On the 175th anniversary of Marx and Engels Communist Manifesto (1848) (Part Three)
By Mark Wegierski
Among the more fruitful re-interpretations of Marxism, were those carried out by the Frankfurt School (Adorno, Horkheimer, et al.). The Frankfurt School has now emerged as a curiously bivalent tradition, which has inspired some of the most serious critics of what is considered the current-day "managerial-therapeutic regime" (such as Paul Piccone, the late editor of the New York-based scholarly journal, Telos) -- as well as providing one of the strongest "props" for that system, i.e., the theory of "the authoritarian personality." The psychological critique of "personality" at its most pointed considers "authoritarian" political identifications a form of mental illness to be eradicated by mass conditioning, and, if it is discovered in an individual, to be "cured" by semi-coercive "therapy." However, the Frankfurt School's deep-level critique of consumerist, consumptionist society -- which could be seen as one of their main contributions to intellectual inquiry -- is clearly evocative of traditionalist cultural conservatism.
Another fruitful re-interpretation of Marx's thought can be seen among the so-called "social conservatives of the Left" -- such as William Morris, Jack London, George Orwell, and Christopher Lasch. In an age of a pre-totalitarian and pre-politically-correct Left, John Ruskin, a nineteenth-century aesthetic and cultural critic, could say, "I am a Tory of the sternest sort, a socialist, a communist." However, it should be pointed out that these figures could probably be placed more in the ambit of "utopian socialism", "guild-socialism", or "feudal socialism" -- tendencies which were polemically condemned in Marx and Engel's The Communist Manifesto. Another interesting off-shoot of Marx's thought is the Syndicalist system represented by Georges Sorel, as well as by varieties of Anarchist ideas. The Papal encyclical De Rerum Novarum certainly was a reaction to Marx's thought -- and it can be seen that the so-called "Catholic social teaching" tried to embrace what were seen as the positive aspects of Marx's critique of capitalism and of extreme social inequality, while avoiding its iconoclastic radicalism and possibility of abuse by power-hungry ideologues. G. K. Chesterton's Distributism and C. H. Douglas' theory of Social Credit were two attempts to maintain the rights of decent small-property holders and workers against the depredations of monopoly finance-capital, without recourse to violent dictatorship.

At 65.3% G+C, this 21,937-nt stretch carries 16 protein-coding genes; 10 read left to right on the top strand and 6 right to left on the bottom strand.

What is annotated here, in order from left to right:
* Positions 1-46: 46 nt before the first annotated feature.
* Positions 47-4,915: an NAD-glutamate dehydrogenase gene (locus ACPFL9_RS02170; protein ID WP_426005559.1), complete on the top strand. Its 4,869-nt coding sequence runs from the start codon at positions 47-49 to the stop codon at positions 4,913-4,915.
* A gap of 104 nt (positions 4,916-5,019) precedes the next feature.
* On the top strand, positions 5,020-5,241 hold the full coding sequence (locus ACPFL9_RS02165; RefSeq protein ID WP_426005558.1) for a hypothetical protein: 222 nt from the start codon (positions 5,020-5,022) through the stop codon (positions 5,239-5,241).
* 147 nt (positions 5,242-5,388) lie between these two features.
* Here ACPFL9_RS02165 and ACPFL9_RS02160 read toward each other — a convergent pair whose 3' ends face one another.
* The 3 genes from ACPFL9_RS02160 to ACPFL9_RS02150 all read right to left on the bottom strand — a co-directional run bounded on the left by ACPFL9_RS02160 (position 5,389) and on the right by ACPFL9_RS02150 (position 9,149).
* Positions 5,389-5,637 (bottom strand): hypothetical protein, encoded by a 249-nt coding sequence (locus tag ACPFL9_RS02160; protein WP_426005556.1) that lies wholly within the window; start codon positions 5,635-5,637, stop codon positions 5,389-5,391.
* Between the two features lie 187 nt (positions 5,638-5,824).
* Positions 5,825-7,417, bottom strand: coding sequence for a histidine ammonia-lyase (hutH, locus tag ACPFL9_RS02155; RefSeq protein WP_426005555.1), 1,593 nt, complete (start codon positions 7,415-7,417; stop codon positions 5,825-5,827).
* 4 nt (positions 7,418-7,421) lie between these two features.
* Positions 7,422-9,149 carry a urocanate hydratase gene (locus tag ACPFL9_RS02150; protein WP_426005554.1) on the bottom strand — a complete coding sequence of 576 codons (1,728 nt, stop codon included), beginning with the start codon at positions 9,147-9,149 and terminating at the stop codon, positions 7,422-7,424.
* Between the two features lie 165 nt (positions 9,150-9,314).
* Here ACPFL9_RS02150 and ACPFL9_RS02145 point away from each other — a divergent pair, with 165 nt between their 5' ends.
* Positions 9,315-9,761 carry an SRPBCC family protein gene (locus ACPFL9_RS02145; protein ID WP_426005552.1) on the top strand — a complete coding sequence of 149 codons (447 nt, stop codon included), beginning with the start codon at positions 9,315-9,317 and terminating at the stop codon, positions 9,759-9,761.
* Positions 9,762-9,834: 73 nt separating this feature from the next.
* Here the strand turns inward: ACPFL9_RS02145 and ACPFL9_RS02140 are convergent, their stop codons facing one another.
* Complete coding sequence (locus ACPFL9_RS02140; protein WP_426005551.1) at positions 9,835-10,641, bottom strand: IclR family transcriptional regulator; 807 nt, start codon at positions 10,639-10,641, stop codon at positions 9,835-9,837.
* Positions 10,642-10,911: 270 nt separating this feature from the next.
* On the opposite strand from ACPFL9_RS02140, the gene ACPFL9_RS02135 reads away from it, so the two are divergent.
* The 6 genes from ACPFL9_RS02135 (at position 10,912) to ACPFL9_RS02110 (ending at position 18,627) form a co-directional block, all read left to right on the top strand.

It has often been said that Marx's critique of the iniquities of nineteenth-century capitalism was on the mark, but that his proposed solutions had turned out to be horrible in practice.
Given the apparent irrelevance of "classical Marxism" by the 1960s -- especially in regard to such areas as its underdeveloped theories of psychology, art, religion, and literature, and its thin materialism -- there arose varieties of "neo-Marxism." The presence of "neo-Marxism" allowed for the countering of the more common criticisms of earlier Marxist thought, which were now simply categorized as describing a "vulgar Marxism" that the new Marxist theorists did not themselves hold. In the attempt to "rescue" a more subtle Marx, great attention was paid to Marx's Economic and Philosophic Manuscripts of 1844 – which were fully published in English only in 1959.
There were also, among the leading innovations of neo-Marxism -- especially as seen in the thought of Frantz Fanon – the embrace of social outcasts, racial and sexual minorities, and the Third World, in the face of what were characterized as the "embourgeoified" white working classes. What classical Marxism had disparagingly termed "the lumpenproletariat" now became to a large extent the focus of revolutionary energies for the neo-Marxist theorists.
Also important for neo-Marxism was Antonio Gramsci, whose claim to fame was the idea -- in contrast to classical Marxism -- that the "ideological superstructure" would actually bring into being the social and economic facts of "the base" -- hence the need for "an intellectual war of position" and "the march through the institutions" in order "to capture the culture." The existence of, and need to engage in, "cultural warfare" -- can be seen as an idea with great cachet in virtually every part of today's political spectrum.
While remaining within the broad confines of Marxist class categories, it is possible to argue that what was actually happening in the 1960s revolutions in America was the creation by the now-deracinated haute-bourgeoisie of new ideological structures that would allow it to re-establish its dominance over the working majority. The triumph of the working majority in America -- when a factory-worker was able, by his own labor, to earn enough to support his wife and family -- was to be short-lived. These new ideologies combined counter-cultural lifestyles, mass media saturation, juridical and administrative social engineering, consumerism, and corporate capitalism, which led to ensuring again the dominance of a narrow ruling group. Policies such as mass, dissimilar immigration and (what is now called) outsourcing were driven by the impulse to strengthen the consumerist-capitalist system -- a system which was much different from nineteenth-century bourgeois capitalism.
To be continued.
Mark Wegierski is a Canadian writer and historical researcher.